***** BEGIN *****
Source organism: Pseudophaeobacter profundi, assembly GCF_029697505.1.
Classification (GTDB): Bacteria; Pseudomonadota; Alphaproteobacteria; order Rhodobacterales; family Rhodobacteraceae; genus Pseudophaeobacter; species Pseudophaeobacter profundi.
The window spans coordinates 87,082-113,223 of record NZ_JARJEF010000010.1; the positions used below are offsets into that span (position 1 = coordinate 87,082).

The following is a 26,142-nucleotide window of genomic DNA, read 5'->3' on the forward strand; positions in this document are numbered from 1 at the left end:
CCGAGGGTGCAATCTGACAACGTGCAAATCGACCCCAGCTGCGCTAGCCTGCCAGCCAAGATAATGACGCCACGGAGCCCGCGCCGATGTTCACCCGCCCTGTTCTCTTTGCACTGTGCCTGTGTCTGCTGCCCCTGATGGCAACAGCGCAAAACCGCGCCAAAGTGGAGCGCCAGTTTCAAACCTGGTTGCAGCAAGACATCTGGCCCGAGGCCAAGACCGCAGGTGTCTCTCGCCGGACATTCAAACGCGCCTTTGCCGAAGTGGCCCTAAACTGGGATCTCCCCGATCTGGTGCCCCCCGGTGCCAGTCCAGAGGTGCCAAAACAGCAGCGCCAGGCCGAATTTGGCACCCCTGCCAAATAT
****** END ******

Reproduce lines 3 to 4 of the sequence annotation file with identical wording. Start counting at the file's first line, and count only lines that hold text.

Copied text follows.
The window spans coordinates 87,082-113,223 of record NZ_JARJEF010000010.1; the positions used below are offsets into that span (position 1 = coordinate 87,082).

The following is a 26,142-nucleotide window of genomic DNA, read 5'->3' on the forward strand; positions in this document are numbered from 1 at the left end: